“Not much. They’re good men. Why?”
Wash closed his lips over a bite of steak. No way did his partner “just wonder” about something. He surveyed his friend’s craggy face while he chewed.
“What do you want to know, Rooney?”
“I wanna know who’s gonna keep watch over Jeanne and Little Miss at night?”
Wash stopped eating. “You are. Go on out to MacAllister’s after supper, when it gets dark.”
“You know Montez is still in jail, don’tcha?”
“Yeah, I know. I checked with the sheriff.”
Rooney frowned. “You don’t want to watch over her yourself, huh? Kinda strange for a man who’s got his britches in—”
“I’ve got some paperwork to do. Canyon’s pretty steep at the far end, and I’ve got to figure—”
Rooney snorted. “Don’t bother lyin’ to me, son. She scared ya last night, right?”
Wash clanked his fork onto the china plate and sat without moving for a full minute. Then he sent a long, hard look straight into the older man’s twinkling onyx eyes.
“Yeah, you’re right, Rooney. Worse than any Sioux ambush we ever lived through.” In some ways Rooney was still scouting for him, even though the older man was now his paymaster and second-in-command of his crews.
Jeanne dangled her work boots over the sparse grass and weeds beyond the single wooden step she perched on, meticulously weaving the dried strands of lavender into generous wreaths that she tied at the top with a wide purple ribbon.
She paused to rub the muscles of her shoulders. Four completed wreaths hung from nails she had driven into the bunkhouse wall; she knew she would need at least twice that many, but her neck was growing stiff from looking down at the fronds of lavender in her lap.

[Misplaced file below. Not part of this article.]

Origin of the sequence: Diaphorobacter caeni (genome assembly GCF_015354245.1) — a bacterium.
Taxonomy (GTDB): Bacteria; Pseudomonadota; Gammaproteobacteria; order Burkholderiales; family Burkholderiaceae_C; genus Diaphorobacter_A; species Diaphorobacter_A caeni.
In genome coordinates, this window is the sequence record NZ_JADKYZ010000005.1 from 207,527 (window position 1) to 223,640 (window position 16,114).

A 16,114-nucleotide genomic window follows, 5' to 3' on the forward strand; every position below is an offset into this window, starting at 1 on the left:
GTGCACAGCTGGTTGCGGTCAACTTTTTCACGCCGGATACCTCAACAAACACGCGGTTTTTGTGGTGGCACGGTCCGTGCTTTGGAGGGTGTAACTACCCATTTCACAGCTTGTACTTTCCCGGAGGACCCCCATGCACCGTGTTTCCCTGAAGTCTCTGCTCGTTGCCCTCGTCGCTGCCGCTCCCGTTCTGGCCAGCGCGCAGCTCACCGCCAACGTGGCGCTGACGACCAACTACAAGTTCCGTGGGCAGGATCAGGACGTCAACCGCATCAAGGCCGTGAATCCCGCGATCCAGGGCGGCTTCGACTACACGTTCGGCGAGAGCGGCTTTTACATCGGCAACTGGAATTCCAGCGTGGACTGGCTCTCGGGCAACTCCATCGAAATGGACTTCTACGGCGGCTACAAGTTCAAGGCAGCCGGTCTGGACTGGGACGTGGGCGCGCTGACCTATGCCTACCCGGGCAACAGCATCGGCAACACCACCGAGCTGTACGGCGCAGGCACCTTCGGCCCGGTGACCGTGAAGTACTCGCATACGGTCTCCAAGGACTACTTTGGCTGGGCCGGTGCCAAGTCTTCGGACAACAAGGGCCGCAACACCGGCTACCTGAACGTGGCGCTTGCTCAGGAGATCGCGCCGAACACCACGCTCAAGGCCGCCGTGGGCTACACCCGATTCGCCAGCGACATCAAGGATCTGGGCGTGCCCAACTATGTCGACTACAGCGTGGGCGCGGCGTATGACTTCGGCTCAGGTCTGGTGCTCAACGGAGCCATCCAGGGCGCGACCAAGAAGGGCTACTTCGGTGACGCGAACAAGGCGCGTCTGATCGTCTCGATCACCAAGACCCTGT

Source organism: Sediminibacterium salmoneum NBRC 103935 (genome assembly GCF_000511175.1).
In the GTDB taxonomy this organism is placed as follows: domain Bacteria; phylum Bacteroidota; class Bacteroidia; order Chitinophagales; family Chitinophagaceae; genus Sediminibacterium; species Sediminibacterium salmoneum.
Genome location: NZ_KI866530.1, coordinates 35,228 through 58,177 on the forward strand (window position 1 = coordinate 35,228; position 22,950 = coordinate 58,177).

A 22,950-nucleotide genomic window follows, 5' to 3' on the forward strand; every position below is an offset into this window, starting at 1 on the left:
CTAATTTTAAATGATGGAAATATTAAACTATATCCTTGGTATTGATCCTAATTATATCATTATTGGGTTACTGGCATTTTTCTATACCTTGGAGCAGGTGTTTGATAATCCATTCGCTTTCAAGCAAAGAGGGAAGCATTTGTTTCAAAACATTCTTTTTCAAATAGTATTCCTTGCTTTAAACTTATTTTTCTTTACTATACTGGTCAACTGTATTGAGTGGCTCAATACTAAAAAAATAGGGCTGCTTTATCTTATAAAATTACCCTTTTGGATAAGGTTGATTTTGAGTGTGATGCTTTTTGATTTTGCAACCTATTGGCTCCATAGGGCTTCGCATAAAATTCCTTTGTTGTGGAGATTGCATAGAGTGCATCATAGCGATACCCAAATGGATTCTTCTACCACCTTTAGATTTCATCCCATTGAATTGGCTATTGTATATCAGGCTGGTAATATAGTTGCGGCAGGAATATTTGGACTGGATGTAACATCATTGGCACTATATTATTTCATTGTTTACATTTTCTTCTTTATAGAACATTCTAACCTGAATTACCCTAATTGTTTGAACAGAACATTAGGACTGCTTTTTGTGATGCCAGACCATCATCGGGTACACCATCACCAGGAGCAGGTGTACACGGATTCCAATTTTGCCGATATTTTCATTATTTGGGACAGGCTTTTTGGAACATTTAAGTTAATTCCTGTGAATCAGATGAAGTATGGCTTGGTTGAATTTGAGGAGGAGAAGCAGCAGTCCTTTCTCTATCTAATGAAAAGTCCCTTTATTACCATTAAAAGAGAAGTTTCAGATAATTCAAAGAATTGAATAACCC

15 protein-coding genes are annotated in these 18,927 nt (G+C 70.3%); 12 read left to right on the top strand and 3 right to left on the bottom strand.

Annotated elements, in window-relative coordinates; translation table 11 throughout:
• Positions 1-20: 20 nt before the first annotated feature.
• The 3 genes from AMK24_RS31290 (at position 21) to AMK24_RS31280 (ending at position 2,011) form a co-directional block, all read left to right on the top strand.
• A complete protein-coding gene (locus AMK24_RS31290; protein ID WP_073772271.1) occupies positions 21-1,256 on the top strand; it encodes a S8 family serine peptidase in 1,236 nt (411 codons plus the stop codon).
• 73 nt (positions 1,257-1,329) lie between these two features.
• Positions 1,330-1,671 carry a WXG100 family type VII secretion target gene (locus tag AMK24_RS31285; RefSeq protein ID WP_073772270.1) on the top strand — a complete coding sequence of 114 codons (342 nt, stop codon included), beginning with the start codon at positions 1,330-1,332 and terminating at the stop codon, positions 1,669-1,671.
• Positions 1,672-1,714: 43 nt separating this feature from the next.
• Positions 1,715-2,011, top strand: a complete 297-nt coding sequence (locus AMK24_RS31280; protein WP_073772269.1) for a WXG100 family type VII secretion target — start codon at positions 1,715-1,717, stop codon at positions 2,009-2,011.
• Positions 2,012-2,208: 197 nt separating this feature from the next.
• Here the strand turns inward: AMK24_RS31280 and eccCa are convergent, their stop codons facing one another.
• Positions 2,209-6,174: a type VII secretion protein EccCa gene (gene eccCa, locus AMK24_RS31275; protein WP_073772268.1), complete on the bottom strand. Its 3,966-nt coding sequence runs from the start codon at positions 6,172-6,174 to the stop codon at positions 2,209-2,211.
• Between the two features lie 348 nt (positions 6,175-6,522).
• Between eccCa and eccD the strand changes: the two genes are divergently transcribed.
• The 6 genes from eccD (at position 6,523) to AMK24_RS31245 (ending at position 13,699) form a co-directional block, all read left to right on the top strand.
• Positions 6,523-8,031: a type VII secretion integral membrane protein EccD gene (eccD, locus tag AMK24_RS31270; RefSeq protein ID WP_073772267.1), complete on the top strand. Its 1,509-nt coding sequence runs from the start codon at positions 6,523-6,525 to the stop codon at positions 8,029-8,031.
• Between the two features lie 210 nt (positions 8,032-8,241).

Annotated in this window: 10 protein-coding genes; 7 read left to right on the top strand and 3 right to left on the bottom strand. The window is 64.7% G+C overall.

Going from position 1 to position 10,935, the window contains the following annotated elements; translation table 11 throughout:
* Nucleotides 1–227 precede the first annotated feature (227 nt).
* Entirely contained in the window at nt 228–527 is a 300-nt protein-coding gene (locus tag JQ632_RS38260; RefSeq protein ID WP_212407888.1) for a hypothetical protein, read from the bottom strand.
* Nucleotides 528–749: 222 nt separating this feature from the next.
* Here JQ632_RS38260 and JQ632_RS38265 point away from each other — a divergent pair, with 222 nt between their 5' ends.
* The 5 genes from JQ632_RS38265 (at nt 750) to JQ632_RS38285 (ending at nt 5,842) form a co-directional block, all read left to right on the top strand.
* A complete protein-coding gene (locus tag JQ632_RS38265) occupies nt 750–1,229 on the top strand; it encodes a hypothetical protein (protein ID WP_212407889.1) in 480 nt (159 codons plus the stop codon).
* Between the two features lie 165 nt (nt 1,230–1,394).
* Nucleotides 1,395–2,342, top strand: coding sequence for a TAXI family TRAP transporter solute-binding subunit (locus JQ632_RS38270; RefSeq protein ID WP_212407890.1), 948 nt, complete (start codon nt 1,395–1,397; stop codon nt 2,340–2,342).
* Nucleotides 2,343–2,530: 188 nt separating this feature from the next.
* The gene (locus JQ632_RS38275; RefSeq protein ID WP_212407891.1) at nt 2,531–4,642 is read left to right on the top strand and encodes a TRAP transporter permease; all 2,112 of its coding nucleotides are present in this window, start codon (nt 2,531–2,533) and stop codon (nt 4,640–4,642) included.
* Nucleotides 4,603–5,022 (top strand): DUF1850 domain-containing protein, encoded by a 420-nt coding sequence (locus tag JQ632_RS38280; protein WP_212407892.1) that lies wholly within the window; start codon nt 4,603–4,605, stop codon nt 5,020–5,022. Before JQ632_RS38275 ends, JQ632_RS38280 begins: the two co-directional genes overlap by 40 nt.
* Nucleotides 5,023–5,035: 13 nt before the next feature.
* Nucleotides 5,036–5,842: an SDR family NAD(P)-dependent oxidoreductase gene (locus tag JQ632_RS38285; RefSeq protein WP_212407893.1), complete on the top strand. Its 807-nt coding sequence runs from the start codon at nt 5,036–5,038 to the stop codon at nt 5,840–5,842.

Idly she watched Manette gather a fistful of the yellow dandelions dotting the stubbly hay field. Her daughter was fascinated by the sizes and shapes of growing things—even weeds. How she wished the girl would collect flower blossoms or pretty leaves in her secret box instead of spiders!
But she had to laugh. When she herself was a girl, growing up in France, she had collected cocoons—hundreds of them. Maman must have worried over her the same way Jeanne fretted over Manette.
Manette could now attend the Smoke River school instead of doing her lessons at home. The school had been too far away for someone who lived miles out of town, in Green Valley. But, besides her warm winter coat she would need shoes. And, Jeanne thought with a stab of anxiety, a proper home and nourishing food.
She puffed her breath upward to chase a loose tendril of hair off her forehead and flexed her shoulders, resuming her work on the wreaths. It took money to buy food and warm clothing; her only source of income was the lavender sachets and wreaths she made and sold at the mercantile. She bit her lip. Would they earn enough?
“Look, Maman, I am making a daisy chain!”
“Those are dandelions, chou-chou, not daisies. But they will be very pretty.” And thank You, God, for a respite from the crawly insects Manette gathered wherever she went.
She bent over the wreath once again and seamlessly wove in the last strands, all the while thinking about Wash Halliday. When she was with him, she felt valued. And…beautiful.
A shard of doubt poked into her thoughts and she gazed toward the distant hills. They had exchanged no words since last night; how would it be between them when they met again?
It would be dark soon; she must think about supper, not the man who smelled of leather and smoke and had spent all night with his arms wrapped around her. The setting sun bathed the bunkhouse and the wagon parked beside it in gold light, and a blush of crimson washed over the mountains to the east. Would he come tonight?
The low thud of horse’s hooves brought her head up. Yes! He was here! Her heart skittered under her apron top. Heavens, what should she say to him?
Manette’s squeal of joy cut through her uncertainty. “Look, Maman, it is Monsieur Rooney!”
Jeanne clenched her teeth. It was Rooney and not Wash who rode up in a froth of dust. She swallowed back a surprisingly sharp prick of disappointment.
Manette dashed toward the gray-haired man. “Look what I made!” She held up the chain of yellow dandelions. Rooney dismounted and squatted on his haunches at her level, and the girl draped the necklace about his throat.
“It’s for you,” she said with a happy laugh.
Rooney said nothing for a moment, and then Jeanne saw that his eyes were shiny.
“Well, thank you, Little Miss. Nicest necklace I’ve ever had.” The older man rose and tramped toward Jeanne.